Island Coast High students create sensory garden for Buckingham Exceptional Center
By MELISSA BILL
Island Coast High School students started their spring break at Buckingham Exceptional Center by installing a handicap accessible hydroponic garden last Friday.
The garden’s construction takes into account the need for an all-access design. Each column of plants will be shorter and farther apart so that students who use wheelchairs are able to reach and travel between them.
According to Audrey Rebstock, vice president of Island Coast’s Future Farmers of America and senior member of Academy of Natural Resources, various plants were chosen for their feel and texture to be used in learning exercises.
“It’s a sensory garden that’s made to cover the main senses including sight, touch, smell, hearing and taste. We will have tomatoes, potatoes, mint, sweet potatoes, strawberries and other fruits and vegetables,” Rebstock said.
This marks the third hydroponic garden installed by the FFA students from Island Coast.
“We at Island Coast have the phrase of Science, Sustainability and Stewardship. The three S’s are what we do within every single project. We use Science as a way of teaching so that the students here at Buckingham can learn about plants and agriculture. For the sustainability part, it allows them to eat and to understand the importance of agriculture. Stewardship is about doing something for the betterment of not just yourself but others,” Rebstock said.
Another aspect of the program is to teach the next generation about agriculture said Rebstock.
She pointed to the extremely low numbers of Americans who go into agriculture, especially given the number of people that need food in the country.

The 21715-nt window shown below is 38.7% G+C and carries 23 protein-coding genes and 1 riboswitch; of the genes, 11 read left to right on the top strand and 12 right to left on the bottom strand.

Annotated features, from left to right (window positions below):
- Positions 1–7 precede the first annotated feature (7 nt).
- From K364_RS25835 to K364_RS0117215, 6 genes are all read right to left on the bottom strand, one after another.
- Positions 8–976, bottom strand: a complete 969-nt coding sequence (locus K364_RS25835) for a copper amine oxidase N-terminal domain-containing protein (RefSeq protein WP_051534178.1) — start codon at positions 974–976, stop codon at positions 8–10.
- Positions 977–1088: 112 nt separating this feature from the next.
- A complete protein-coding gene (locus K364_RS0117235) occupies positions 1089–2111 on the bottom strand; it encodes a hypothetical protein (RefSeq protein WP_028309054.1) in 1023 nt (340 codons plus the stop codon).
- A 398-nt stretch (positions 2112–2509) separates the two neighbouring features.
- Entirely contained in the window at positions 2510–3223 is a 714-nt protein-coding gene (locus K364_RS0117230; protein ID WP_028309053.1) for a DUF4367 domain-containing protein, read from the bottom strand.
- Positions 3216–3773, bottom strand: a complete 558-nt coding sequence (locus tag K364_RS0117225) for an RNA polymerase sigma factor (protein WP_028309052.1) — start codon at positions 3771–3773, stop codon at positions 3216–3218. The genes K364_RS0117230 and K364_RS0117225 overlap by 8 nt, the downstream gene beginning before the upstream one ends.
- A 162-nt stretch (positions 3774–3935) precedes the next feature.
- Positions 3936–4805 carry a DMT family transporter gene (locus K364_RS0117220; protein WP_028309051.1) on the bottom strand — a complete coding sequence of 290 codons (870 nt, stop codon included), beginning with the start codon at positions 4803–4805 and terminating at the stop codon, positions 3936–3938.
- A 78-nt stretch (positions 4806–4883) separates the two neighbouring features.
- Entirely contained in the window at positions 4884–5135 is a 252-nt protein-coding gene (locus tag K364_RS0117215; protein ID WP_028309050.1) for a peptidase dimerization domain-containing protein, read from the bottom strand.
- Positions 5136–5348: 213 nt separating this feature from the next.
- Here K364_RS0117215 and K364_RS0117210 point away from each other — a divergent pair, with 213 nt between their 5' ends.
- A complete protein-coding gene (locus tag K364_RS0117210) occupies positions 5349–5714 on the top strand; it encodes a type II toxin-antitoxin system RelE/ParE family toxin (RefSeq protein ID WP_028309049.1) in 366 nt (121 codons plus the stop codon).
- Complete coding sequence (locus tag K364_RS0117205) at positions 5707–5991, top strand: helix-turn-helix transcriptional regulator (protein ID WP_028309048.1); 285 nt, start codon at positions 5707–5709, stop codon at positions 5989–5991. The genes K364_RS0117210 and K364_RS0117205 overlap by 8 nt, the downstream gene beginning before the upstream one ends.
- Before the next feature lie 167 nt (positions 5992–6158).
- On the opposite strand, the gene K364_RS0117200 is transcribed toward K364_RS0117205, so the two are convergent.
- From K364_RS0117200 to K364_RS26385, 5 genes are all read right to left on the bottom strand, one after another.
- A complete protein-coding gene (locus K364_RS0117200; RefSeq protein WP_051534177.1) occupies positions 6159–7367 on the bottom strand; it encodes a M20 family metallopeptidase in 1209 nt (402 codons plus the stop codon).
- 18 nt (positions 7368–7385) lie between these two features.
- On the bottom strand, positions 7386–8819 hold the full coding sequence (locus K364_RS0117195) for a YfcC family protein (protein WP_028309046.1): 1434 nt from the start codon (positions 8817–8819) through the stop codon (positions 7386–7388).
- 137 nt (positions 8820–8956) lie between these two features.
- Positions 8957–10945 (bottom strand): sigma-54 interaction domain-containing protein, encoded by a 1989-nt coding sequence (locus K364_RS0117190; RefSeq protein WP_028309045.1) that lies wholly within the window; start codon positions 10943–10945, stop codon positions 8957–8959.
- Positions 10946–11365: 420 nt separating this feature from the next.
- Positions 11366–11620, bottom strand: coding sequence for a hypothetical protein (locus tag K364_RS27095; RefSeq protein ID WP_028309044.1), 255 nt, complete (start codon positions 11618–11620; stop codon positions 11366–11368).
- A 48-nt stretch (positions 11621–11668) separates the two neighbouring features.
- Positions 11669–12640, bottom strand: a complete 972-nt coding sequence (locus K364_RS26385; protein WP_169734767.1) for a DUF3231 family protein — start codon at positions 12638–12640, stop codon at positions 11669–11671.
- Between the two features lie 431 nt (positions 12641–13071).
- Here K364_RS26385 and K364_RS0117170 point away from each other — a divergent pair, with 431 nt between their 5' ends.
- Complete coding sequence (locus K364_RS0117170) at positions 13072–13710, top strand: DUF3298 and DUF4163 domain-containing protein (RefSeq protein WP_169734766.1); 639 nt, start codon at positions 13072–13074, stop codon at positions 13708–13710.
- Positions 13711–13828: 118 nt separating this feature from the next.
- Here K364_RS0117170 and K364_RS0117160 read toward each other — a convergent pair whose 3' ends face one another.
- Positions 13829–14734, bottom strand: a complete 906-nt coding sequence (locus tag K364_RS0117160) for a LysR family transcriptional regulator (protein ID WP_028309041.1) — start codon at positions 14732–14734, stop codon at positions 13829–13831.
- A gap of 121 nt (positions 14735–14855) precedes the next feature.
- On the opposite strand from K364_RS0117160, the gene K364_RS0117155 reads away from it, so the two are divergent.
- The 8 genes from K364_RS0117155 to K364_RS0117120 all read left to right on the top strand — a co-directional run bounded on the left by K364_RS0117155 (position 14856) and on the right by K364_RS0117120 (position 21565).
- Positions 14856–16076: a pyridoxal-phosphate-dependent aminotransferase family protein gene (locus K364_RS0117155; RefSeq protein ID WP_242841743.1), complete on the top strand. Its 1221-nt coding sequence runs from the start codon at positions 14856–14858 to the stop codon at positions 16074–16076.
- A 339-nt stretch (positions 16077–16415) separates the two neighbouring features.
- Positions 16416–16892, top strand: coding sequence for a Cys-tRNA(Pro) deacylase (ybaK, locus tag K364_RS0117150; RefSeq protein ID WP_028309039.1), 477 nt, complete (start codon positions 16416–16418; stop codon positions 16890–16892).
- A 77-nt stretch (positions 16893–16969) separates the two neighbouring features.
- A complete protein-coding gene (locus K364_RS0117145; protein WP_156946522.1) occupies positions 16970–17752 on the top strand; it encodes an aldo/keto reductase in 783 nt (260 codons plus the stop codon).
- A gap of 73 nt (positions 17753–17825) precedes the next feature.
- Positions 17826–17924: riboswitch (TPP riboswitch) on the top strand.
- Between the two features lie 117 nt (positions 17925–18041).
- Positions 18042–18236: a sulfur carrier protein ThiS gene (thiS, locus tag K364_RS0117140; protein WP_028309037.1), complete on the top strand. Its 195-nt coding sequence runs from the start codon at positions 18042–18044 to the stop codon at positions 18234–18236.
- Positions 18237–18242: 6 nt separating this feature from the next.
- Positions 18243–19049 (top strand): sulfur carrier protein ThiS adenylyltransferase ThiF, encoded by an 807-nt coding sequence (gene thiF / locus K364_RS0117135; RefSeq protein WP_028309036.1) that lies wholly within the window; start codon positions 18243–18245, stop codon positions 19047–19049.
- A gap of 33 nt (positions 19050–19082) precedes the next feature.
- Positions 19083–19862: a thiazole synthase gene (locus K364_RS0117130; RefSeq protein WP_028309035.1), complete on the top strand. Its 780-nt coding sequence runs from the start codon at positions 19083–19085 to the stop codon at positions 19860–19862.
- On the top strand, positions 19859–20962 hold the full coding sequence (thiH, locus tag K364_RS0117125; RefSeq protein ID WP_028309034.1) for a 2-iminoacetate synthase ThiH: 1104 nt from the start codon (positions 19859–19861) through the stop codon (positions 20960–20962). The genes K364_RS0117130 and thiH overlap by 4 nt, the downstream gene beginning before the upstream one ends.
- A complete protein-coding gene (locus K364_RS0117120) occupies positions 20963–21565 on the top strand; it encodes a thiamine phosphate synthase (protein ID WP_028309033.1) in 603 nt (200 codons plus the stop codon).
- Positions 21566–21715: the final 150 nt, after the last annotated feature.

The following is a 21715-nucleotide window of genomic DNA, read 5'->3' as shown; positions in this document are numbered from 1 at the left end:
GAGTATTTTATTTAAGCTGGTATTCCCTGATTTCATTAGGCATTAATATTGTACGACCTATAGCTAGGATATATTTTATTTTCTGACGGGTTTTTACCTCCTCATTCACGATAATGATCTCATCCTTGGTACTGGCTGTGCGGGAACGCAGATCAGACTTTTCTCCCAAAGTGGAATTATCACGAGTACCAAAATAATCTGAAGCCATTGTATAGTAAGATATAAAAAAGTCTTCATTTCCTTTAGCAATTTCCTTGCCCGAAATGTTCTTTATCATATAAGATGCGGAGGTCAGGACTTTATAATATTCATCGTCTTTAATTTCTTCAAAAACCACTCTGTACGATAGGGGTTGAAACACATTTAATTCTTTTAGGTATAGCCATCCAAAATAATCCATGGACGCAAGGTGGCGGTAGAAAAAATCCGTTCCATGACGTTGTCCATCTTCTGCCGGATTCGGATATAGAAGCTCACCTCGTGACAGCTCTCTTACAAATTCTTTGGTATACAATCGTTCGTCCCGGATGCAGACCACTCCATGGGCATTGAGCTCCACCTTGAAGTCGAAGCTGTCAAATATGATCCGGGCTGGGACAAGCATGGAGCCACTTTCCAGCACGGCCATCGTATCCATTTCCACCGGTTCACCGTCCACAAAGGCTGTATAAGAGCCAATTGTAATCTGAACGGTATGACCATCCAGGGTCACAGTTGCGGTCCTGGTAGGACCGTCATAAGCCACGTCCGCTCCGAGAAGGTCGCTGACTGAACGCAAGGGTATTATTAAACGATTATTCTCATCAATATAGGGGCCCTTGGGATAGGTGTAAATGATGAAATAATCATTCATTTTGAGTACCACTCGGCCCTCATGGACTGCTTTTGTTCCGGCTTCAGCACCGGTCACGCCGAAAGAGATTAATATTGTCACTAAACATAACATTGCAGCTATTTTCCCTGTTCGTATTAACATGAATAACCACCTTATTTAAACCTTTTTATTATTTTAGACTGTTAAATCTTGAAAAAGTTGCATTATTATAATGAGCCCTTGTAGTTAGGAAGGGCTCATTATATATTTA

“By exposing young adults to the field, it may create the desire to go into agriculture someday or build a garden at their own homes,” Rebstock added.
Island Coast’s Academy of Natural Resources created the first hydroponic garden in the district, and then last semester installed one at South Fort Myers and Riverdale High School.
Buckingham Exceptional Center teacher Tammy Bayly was responsible for spearheading the project at the school.
“I use to work at Island Coast and was there when they created their hydroponic garden. I knew Joe Mallon, the agriculture teacher of their FFA and Academy of Natural Resources. When I mentioned bringing one here, he was excited to create a hydroponic garden that was all-accessible,” Bayly said.
According to Mallon, last year the students worked to build a garden to feed their own school. This year’s mission was to create schools that were able to feed other schools.
“Every year our goal is to build a hydroponic garden system in at least three schools. This is our first all-accessible garden. Careful consideration was taken to create wider pathways and lower columns, so that everyone can enjoy the garden,” Mallon said.
According to Buckingham Exceptional Center Principal Dr. Ruthie Lohmeyer, partnering with other schools is the best part of the project.
“I love working with other schools. The teenagers and the public get the chance to come out and learn about our school. So proud of Tammy. She has been here just one year and has brought so much to this school already. I can’t wait to see the kids in the garden. Whether they are in a wheelchair or blind, they can still feel it and enjoy it,” Lohmeyer said.
Lohmeyer also thanked her staff for making this project a success.
“Our teachers and staff will do whatever it takes so that our kids can enjoy this garden just like everyone else, in the Buckingham way,” Lohmeyer said.
Buckingham Exceptional Center is at 3291 Buckingham Road, Fort Myers.
For more information on Island Coast High School Academy of Natural Resources visit ich.leeschools.net/our_students/academic_resources/Academies/academy_of_natural_resources
For information on Future Farmers of America visit www.ffa.org/